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Despite rising expectations, the consensus for the Q2 Apple earnings estimates will likely turn out to be too low.
Apple Inc. (Nasdaq: AAPL) reports its fiscal Q2 earnings after the market close today (Monday).
As usual, the iPhone will determine the size of the success of Apple's earnings. Apple's flagship product usually generates about 55% of the Cupertino, Calif.-based company's revenue.
Here's what investors can expect from the Apple earnings today:
Apple Earnings Estimates: What's the Forecast?
First, here are all the Apple earnings estimates according to Bloomberg:
- Earnings per share: $2.14 (a 29% over last year's Q2)
- Revenue: $55.96 billion (a 23% increase)
- iPhone units: 58.1 million (a 33% increase)
- iPad units: 13.6 million (a 17% decrease)
- Mac units: 4.7 million (a 13.5% increase)
- iPhone ASP: $656
- iPad ASP: $418
- Q3 revenue guidance : $46.93 billion
Apple Earnings Estimates: What Will AAPL Stock Do?
The company's outsized performance has resulted in a 123% increase in stock over the past two years and a 59% gain in the past 12 months. In the first quarter of 2015, Apple stock rose 12.73% while the Standard & Poor's 500 index was essentially flat. The median one-year price target has risen dramatically over the past year, from about $85 to $142. AAPL stock rose to $133.74, up $2.46 (1.89%) in mid-day trading today. A big earnings beat will push Apple stock close to that one-year target.
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Apple Earnings Estimates: Why Such a Big Quarter for the iPhone?
Apple introduces new models of the iPhone in September to exploit the heightened demand of the December holidays. But that has meant a steady decline in iPhone sales the following quarters. But the iPhone 6 and iPhone 6 Plus, with their larger screen sizes, have enjoyed extraordinary demand. The bigger screen size has been a hit in just about every major market. But the iPhone 6 has done particularly well in China. And given an extra boost from the Chinese New Year holiday, which fell on Feb. 19-20, the iPhone 6 won't see as much of a decline in Q2 as most previous iPhone models. In fact, research by Kantar Worldpanel ComTech said that iPhone market share in China reached an all-time high of 27.6% at the end of February, deep in the middle of the quarter. The surge was enough to unseat Chinese upstart Xiaomi Inc. as that country's no. 1 smartphone vendor.
Apple Earnings Estimates: Will We See a Dividend Increase?
The odds are very high that Apple not only will announce an increase to the Apple dividend, but will raise it by at least 10%. Here's why. Apple has raised its dividend as part of its Q2 earnings in each of the past two years. And with a modest yield of just 1.5%, as well as a payout ratio of 25%, the company can afford a substantial raise. To get the Apple dividend to the Standard & Poor's 500 average of 32%, it needs to go up by $0.05 a share to $0.52 – a 10.64% increase. If the company goes by projected 2015 earnings, it could raise the dividend $0.07 a share, to $0.54. To get to a 2% yield, Apple would need to raise its dividend to $0.65 – a whopping 38% increase. Beyond a dividend increase, Apple also is likely to announce a further expansion of its ongoing stock buyback program.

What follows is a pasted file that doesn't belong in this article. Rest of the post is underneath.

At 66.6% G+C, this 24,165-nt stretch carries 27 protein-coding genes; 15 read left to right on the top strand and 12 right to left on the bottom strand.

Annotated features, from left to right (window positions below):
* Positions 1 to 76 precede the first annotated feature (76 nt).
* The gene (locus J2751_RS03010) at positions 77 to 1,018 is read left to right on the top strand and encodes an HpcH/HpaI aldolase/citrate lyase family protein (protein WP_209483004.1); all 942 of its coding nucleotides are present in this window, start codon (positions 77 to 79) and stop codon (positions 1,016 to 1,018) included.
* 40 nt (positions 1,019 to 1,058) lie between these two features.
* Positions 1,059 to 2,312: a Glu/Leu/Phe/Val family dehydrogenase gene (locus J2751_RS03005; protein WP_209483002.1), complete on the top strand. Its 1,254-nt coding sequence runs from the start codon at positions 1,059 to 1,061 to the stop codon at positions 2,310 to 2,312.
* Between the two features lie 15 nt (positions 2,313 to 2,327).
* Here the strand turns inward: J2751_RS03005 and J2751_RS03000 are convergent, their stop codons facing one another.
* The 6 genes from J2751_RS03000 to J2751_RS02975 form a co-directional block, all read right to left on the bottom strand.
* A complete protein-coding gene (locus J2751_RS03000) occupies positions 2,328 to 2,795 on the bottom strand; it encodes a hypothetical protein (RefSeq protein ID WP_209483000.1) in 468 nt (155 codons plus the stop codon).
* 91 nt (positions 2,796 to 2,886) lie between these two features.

Apple Earnings Estimates: What About the Apple Watch?
The Watch just went on sale last week, so no sales were made in Q2. But if the early days went as well as most suspect, CEO Tim Cook won't miss the opportunity to offer up some glowing sales figures. Like the late Steve Jobs, Cook likes to brag.
NOTE: I'll be live tweeting the Apple earnings conference call tonight. Follow me on Twitter @DavidGZeiler.
Better than the iPhone: The iPhone has great profit margins. Estimates put the margins on Apple's current crop at about 47%. But the margins on the Apple Watch will make that look puny. Apple has positioned the Watch as luxury jewelry, which has profit margins in the 80% to 90% range. That means the Watch will plump Apple's bottom line more than many people realize…
About the Author
David Zeiler, Associate Editor for Money Morning at Money Map Press, has been a journalist for more than 35 years, including 18 spent at The Baltimore Sun. He has worked as a writer, editor, and page designer at different times in his career. He's interviewed a number of well-known personalities - ranging from punk rock icon Joey Ramone to Apple Inc. co-founder Steve Wozniak.
Over the course of his journalistic career, Dave has covered many diverse subjects. Since arriving at Money Morning in 2011, he has focused primarily on technology. He's an expert on both Apple and cryptocurrencies. He started writing about Apple for The Sun in the mid-1990s, and had an Apple blog on The Sun's web site from 2007-2009. Dave's been writing about Bitcoin since 2011 - long before most people had even heard of it. He even mined it for a short time.
Dave has a BA in English and Mass Communications from Loyola University Maryland.